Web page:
The 1891 census shows the family are still living at Well House and William continues to work as a “farmer”.  Two more children have been born now – Martha Ann (c1882) and Freddie (c1885).  All three children are “scholars”.

Elizabeth died on 27 November 1895 at the young age of 42.  I haven’t obtained a death certificate so I have no information as to the cause of death.

Dover Street, Nelson, LancashireBy the time of the 1901 census William has given up farming and has moved to 16 Dover Street, Nelson, Lancashire (second house from the left in the photograph).  He is now working as a “cotton weaver”.  Two children, Martha Ann and Freddy are still at home and they are also working as “cotton weavers”.

Sometime in the next ten years William returned to farming.  In the 1911 census he is living at Lane Head Farm, Laneshawbridge, Colne, Lancashire.  William is shown as a “retired farmer”.

His son John William is single and living back at home working as a “dairy farmer” – I am assuming that he is now running the farm.  Also living there is William’s daughter Martha Ann and her husband, John Williamson and their two children William Henry (7) and Mary E (2).  Martha is shown as “housekeeper” while her husband is working as a “cotton warp dresser”.

This is the last information about William and he died on 29 January 1920.

On this day…..6th March

1764     Tryphena Foster and William Overton were married in Kildwick, West Yorkshire.  They are the paternal grandparents of Mary Overton (1808-1853) who is the wife of my 3rd great grand uncle William Dawson (1806-1855)

Tenuous link to a Viscount

Philip Snowden was born in Cowling, West Yorkshire on 18 July 1864.  I will go so far as to say that he is perhaps the most famous “son” of Cowling – although others may have a different opinion.  He was the     son of a weaver and his parents were devout Methodists.

Never heard of him?

Well, Philip became interested in local politics at an early age and joined the Keighley Liberal Club.  While researching the dangers of socialism he became converted to this new ideology and left the Liberal   Party to join the local branch of the Independent Labour Party.

In 1899 he was elected to Keighley Town Council and in 1903 became national chairman of the Independent Labour Party.

The next obvious step was to try to get elected to the House of Commons.  After two failed attempts at Blackburn in the 1900 General Election and Wakefield in a 1902 by-election he  was eventually elected as the     Labour MP for Blackburn in the 1906 General Election.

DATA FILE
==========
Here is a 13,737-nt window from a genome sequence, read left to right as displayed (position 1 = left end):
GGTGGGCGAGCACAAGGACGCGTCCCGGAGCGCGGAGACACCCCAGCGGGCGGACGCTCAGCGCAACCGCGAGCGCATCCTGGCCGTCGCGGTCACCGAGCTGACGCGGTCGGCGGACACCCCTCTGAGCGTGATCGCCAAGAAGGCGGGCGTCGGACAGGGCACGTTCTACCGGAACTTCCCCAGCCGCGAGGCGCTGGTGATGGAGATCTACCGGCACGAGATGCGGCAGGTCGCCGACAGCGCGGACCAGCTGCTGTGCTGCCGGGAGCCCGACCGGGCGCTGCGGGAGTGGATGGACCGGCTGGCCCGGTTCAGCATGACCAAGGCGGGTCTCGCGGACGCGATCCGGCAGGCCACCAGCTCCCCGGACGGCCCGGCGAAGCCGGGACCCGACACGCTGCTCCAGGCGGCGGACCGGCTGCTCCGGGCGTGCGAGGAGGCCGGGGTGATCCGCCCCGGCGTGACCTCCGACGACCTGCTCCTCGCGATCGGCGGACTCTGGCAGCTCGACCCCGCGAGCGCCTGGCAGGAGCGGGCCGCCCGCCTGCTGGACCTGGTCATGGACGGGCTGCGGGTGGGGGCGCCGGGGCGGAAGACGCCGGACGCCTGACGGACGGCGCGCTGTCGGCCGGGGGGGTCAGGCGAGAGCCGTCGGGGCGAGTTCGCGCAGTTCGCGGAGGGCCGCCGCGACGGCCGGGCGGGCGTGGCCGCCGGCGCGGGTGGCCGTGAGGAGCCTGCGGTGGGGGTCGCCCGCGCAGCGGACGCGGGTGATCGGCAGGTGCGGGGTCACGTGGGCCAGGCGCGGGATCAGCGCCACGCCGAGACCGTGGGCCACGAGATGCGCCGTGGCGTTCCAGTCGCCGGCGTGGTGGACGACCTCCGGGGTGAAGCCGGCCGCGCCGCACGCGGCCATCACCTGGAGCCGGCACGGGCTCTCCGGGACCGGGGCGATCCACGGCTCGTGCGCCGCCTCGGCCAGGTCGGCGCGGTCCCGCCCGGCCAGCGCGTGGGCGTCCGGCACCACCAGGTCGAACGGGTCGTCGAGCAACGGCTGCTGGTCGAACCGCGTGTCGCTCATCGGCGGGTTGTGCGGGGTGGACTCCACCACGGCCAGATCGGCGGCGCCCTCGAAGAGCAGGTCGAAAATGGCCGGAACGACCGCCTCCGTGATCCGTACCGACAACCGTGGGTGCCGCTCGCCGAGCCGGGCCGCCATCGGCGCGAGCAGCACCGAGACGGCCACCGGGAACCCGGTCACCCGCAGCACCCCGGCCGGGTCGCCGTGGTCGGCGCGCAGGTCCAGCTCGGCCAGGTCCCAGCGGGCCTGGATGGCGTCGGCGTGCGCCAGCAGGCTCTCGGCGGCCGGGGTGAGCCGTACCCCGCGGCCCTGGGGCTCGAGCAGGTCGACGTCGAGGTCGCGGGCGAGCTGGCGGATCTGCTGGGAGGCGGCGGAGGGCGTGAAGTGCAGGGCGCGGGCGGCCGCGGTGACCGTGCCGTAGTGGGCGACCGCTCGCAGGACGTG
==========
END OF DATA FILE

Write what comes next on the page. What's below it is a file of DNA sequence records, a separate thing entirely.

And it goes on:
He developed a reputation as an expert on economic issues and advised David Lloyd George on his 1909 People’s Budget.

Philip Snowden was a pacifist and opposed to Britain’s involvement in the First World War.  He joined various groups and organisations campaigning against the war.  Like other anti-war Labour MP’s he was defeated in the 1918 General Election.  However he was quickly forgiven and was elected four years later to represent Colne Valley.

When Ramsay MacDonald formed the first Labour Government in January 1924 he appointed Philip Snowden as his Chancellor of the Exchequer.  Later that year Stanley Baldwin, the leader of the Conservative Party, became Prime Minister and Snowden’s period in office came to an end.

Five years on Snowden became Chancellor of the Exchequer again in the Labour Government of 1929.  This coincided with an economic depression and Snowden’s main concern was to produce a balanced budget.  He managed to make changes to the tax system that resulted in the wealthy paying more and the poor paying less.  The economic situation continued to deteriorate and in 1931 Snowden suggested that the Labour government should introduce new measures including a reduction in unemployment pay.  Several ministers refused to accept the cuts in benefits and resigned from office.

Ramsay MacDonald now formed a National Government with the Tories and Liberals.  Philip Snowden remained Chancellor and introduced the measures that had been rejected by the previous Labour Cabinet.  Labour MPs were furious with what MacDonald and Snowden had done, and both men were expelled from the Labour Party.

Snowden did not stand in the 1931 General Election and instead accepted the title of Viscount Snowden which enabled him to sit in the House of Lords.

Philip Snowden died on 15th May, 1937.

Why have I spent my Sunday telling you this story?  Because I have just this morning been able to make a family connection – albeit tenuous with this controversial politician.  I have Snowden’s in my family tree but hadn’t tried to find a link before today.  Anyway I now know that Philip Snowden is the 2nd cousin 1x removed of the wife of my 2nd great grand uncle - William Dawson married Martha Langton Snowden in Q1 1850.

OK, we’re only related by marriage – but that’s close enough for me.

Here’s a couple more links with articles about him.

Wikipedia

The Bradford Antiquary